MOTR, Ep. 68: Aging Is Better Than the Alternative, but Then...

Each of us gets older by the day until we don’t.

Sometimes the inevitable end comes quickly. Sometimes not, following a long period of mental and physical decay, typically during advanced senior years.

Sadly, we’re seeing that decline played out among numerous elected officials allegedly running our federal government these days. How do these oldtimers keep getting elected? I said, HOW DO THESE OLDTIMERS KEEP GETTING ELECTED?

They like the generous perks of those jobs, the public attention, and the $174,000 annual salary isn’t too bad, even with Bidenflation. Also, who would pay millions to influence the decisions of some retired Corvette owner in Delaware?

Prime example, of course, is Joe Biden. He was born 29,442 days ago and wants to remain president until 2029, when he’d be 86 years old. That’s even older than Wilford Brimley was.

The Founding Fathers, whom we celebrate every July 4th, were amazingly creative designing a new government that turns 247 this month. The nation’s designers were largely young. Thomas Jefferson, who wrote the Declaration, was only 33.

George Washington and Paul Revere were old-timers in their forties. James Madison was 25. Betsy Ross 24. Nathan Hale, who regretted having only one life to give for his country, lost it at 21. Alexander Hamilton was barely legal, too, at 21. Future Vice President Aaron Burr was 20.

And James Monroe, of later Monroe Doctrine fame, had just turned 18.

Alexander Hamilton
AP Photo

Those young nation fathers set minimum age limits for federal elective office: 25 for the House of Representatives, 30 for the Senate, and 35 to be president. So far, the youngest president was Teddy Roosevelt, who was 42 when he succeeded the assassinated William McKinley in 1901.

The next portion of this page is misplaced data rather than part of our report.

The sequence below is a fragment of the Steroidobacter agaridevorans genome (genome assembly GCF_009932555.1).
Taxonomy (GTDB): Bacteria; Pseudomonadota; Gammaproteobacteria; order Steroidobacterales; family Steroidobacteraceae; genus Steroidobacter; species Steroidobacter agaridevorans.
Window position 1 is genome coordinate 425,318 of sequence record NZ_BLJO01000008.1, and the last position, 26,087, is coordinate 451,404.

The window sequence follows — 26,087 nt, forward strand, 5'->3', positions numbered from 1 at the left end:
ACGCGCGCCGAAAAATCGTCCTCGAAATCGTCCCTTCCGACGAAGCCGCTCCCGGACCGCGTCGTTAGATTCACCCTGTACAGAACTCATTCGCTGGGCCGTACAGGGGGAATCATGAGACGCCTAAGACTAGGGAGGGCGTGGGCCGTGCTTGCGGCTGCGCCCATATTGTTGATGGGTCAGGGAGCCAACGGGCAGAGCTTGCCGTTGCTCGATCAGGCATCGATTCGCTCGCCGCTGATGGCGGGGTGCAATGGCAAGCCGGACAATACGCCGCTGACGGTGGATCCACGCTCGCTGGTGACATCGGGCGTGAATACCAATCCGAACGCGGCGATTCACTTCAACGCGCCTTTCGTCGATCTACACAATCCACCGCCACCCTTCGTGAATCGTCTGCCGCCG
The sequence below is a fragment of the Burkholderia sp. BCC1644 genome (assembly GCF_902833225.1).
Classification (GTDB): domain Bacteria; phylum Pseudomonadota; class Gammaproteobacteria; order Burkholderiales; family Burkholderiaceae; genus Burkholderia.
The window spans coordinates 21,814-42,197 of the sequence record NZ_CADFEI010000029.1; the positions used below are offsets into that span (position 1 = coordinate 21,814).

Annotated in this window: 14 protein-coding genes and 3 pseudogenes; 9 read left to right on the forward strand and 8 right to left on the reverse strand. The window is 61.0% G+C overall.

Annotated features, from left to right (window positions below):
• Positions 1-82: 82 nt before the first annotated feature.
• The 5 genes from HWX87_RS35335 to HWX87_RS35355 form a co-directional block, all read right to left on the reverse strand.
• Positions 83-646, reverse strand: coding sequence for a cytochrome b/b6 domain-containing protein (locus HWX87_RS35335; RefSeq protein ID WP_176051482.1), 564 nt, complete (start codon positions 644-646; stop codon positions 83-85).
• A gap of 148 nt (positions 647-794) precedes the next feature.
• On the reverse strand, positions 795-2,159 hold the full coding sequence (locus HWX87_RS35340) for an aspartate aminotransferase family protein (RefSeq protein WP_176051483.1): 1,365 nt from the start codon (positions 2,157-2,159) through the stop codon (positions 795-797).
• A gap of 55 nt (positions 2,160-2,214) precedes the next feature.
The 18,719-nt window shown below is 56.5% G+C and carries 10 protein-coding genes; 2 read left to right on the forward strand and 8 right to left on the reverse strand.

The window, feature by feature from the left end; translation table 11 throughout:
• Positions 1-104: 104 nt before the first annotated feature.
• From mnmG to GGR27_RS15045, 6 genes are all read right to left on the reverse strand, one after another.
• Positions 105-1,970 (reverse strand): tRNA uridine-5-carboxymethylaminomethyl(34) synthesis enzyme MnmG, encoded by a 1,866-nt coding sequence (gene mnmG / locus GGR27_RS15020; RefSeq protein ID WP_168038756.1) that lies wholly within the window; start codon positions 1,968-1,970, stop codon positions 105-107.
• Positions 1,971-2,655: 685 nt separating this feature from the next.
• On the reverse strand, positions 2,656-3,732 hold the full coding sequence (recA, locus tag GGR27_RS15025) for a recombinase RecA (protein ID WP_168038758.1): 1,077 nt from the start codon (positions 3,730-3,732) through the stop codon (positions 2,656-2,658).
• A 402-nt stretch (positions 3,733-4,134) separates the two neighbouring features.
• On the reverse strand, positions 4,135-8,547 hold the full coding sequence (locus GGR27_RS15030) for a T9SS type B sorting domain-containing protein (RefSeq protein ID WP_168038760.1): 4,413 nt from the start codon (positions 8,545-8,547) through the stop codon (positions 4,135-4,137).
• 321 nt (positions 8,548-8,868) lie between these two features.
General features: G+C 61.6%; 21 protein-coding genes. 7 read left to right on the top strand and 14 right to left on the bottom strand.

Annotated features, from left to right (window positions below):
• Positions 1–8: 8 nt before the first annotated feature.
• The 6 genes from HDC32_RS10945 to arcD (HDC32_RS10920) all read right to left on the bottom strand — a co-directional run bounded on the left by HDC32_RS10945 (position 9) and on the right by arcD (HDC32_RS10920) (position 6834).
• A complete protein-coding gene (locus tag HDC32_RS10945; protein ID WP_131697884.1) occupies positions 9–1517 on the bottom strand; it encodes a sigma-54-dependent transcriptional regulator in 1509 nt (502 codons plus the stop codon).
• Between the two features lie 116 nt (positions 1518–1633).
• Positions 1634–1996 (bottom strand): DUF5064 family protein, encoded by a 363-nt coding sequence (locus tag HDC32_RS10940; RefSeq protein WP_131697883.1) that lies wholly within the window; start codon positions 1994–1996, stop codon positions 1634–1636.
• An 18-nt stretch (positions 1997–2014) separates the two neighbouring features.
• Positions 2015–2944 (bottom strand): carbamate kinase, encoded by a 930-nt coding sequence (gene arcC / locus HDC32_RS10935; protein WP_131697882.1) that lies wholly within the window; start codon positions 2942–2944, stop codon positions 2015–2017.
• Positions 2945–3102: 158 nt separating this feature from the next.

A favorite historical anecdote: McKinley didn’t actually die from the bullet in Buffalo. Eight days later, he succumbed to an infection acquired while removing the bullet long before antibiotics. So, 11 years later, when a bartender shot Roosevelt, the president finished his speech, then declined to let doctors operate. He died in 1919 with the bullet still in his chest.

The oldest president, of course, is Joe Biden, who sets a new record on every one of his numerous days off and short days at work. Polls show an overwhelming majority of Americans believe he’s too old to be president even now and lacks the mental acuity.

That happens. The oldest senator was Strom Thurmond, who died in office at 100, though his mind, shall we say, was on leave the last few years. Dianne Feinstein is 90 and, according to colleagues, is in much the same condition. She says she’s not resigning though, just won’t seek reelection next year.

Many also have their doubts watching stroke survivor John Fetterman arrive for Senate in shorts and gym sweats and display difficulty uttering coherent sentences. He’s 53.

But there’s no way to force them out.

That’s what aspiring Republican presidential candidate Nikki Haley has proposed addressing, and that’s what this week’s audio commentary addresses. Comments welcome beneath here.

No column last week as I was off celebrating one of my own advanced senior birthdays. All of my columns and posts are always available here.

Did you catch our early look at the most likely losers in the GOP primary contest?

The most recent audio commentary looked at Americans’ widespread anxieties, why we have them, and what they mean.

Another audio that drew many listeners told the story of the little engine that could, Voyager I, now 15 billion miles from home. I love these kinds of tales.

I know I’m preaching to the converted here, but please share this info with friends and family, on social media, or the laundromat billboard. Using the discount code SAVEAMERICA at this subscription link will get them 50 percent off the best conservative commentary online.

That’s less than half a Starbucks. Or a McDonald’s ice cream cone. if any of their machines were ever working.


Trending on RedState Videos